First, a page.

Are they taking the Mickey?

If it had been April the First everyone could have laughed. If you were a science fiction reader or a pro-life activist maybe the lips were puckered and the eyes narrowed as the news came out that mice have been modified, genetically, to run kilometres instead of metres before being exhausted, to eat like a dog without getting fat and to live longer and have sex more often. Funnily enough I saw this news as I put down a hard-boiled but engrossing Sci Fi detective thriller called Black Man by Richard Morgan. The black man in question had also been genetically modified by activating an atavistic gene we used to have when we clubbed everything to death that moved. He is bigger, better, faster and smarter than any unmodified human – and he is also amoral. In Morgan’s distopia the black man is a thirteen and the fundamentalist Jesus freaks of future America regard him as an abomination. Thirteens are hunted down and sent to Mars or imprisoned. Or used to hunt and kill. The racist attitudes of today become magnified to a national fomenting hatred.

Other viewers of the news may have made the not too intellectual leap from Mighty Mouse to themselves and worked out that if they could go to the clinic and have a simple gene-modification they might also be able to run like a cheetah, eat Big Macs without adding an ounce of fat, live to be a hundred and fifty and have sex like a Hitchcockian train and tunnel; infinite entering without ever having to leave.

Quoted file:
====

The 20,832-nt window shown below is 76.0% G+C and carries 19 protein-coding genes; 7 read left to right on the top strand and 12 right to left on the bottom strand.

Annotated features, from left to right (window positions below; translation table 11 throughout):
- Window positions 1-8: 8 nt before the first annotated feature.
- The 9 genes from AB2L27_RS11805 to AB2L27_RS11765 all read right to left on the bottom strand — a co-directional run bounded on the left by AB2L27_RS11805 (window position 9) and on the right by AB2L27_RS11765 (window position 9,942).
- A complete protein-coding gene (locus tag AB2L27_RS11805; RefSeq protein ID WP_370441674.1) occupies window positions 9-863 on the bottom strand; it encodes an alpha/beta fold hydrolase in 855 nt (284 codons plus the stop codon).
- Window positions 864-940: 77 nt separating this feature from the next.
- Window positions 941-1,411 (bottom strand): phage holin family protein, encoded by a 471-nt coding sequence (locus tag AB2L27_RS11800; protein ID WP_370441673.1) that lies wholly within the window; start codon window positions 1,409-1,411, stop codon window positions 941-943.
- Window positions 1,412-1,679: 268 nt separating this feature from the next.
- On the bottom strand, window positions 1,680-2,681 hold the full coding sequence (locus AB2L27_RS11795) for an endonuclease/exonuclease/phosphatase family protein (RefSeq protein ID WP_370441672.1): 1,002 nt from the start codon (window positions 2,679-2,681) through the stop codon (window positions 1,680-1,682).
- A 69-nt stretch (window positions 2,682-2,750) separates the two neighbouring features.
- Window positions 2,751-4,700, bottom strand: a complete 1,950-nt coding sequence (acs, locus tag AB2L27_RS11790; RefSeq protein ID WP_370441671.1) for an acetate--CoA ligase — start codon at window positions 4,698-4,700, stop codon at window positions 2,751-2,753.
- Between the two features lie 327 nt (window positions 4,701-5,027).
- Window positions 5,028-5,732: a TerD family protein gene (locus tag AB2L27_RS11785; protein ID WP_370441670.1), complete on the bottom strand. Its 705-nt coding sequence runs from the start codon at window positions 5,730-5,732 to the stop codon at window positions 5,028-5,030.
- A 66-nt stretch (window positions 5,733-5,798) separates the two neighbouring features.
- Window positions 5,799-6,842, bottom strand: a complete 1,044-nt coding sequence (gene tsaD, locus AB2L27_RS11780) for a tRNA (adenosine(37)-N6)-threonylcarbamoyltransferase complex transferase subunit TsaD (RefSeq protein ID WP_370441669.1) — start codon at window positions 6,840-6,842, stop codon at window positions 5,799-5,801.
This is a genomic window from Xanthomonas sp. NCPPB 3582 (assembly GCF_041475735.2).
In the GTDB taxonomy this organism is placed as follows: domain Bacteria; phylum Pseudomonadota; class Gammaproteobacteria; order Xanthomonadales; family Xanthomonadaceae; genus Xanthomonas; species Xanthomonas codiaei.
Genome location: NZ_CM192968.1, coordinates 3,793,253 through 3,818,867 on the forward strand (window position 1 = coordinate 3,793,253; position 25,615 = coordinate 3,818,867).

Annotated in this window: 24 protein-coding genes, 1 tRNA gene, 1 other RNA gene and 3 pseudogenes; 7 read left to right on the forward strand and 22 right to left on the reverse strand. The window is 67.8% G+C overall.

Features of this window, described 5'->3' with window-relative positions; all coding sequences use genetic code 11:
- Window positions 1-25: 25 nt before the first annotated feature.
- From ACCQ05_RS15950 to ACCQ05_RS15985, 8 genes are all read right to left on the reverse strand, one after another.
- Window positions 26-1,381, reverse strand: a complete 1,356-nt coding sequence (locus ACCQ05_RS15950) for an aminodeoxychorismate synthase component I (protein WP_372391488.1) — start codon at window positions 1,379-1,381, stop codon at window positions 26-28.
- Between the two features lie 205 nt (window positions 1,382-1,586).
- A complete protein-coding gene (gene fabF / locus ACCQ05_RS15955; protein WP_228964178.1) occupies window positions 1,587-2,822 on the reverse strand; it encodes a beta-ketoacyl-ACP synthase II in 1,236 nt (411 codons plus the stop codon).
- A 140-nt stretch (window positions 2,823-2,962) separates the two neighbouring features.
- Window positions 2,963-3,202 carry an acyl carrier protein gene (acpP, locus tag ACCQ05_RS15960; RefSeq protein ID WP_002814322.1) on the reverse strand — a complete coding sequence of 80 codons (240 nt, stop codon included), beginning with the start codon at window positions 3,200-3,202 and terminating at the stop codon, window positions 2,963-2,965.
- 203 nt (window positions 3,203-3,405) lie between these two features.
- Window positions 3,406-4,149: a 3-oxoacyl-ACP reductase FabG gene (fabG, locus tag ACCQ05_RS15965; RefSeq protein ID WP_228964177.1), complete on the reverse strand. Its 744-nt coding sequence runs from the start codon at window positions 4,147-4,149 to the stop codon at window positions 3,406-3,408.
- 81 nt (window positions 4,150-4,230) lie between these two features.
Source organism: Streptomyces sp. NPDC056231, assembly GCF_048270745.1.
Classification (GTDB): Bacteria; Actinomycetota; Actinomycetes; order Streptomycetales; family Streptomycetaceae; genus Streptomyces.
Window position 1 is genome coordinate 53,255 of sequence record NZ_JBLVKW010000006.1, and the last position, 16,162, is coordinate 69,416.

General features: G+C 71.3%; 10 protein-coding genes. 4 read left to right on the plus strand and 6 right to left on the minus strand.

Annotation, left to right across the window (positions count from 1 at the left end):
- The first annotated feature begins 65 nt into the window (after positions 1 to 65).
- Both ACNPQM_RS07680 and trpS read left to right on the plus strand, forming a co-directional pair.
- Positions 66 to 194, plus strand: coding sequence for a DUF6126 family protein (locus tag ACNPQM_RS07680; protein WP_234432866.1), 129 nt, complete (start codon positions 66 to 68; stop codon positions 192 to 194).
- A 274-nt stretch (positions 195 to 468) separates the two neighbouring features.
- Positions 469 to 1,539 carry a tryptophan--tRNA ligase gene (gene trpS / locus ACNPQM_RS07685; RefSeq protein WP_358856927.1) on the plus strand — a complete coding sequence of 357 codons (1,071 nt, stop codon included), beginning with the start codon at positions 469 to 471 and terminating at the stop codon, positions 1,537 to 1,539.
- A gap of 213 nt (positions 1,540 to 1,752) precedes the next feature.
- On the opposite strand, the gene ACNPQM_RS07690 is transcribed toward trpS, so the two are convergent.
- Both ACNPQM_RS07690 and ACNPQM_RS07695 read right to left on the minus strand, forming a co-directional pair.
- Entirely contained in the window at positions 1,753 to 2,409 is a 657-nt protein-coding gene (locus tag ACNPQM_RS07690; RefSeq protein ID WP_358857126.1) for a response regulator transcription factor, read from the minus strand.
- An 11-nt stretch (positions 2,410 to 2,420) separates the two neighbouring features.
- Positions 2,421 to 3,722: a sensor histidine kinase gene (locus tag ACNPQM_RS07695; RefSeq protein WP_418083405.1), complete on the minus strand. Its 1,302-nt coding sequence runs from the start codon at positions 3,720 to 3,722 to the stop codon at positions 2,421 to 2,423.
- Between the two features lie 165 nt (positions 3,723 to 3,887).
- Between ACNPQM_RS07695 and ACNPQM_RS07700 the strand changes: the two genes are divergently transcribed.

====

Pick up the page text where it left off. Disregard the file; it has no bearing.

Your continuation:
We seem to be accelerating our capacity to modify ourselves and our fauna and flora in any way we think might meet the challenges of the future; a poisoned atmosphere, over-population, colonies on hostile planets. It is all happening below the level of our consciousness. On the surface we live our varied lives and die and our immortality lies only in the genes that we have passed on to our children, for good or ill, a random lottery set up at conception by adults who have been, for whatever reason, attracted to each other.

However, we are teetering now on the edge of a designer-gene world. Our very natures are entering the laboratory so that our progeny can be planned, mapped and sculpted. As Morgan’s and Mary Shelley’s books both intuit, these offspring could switch from being bonny babies to fearsome monsters.

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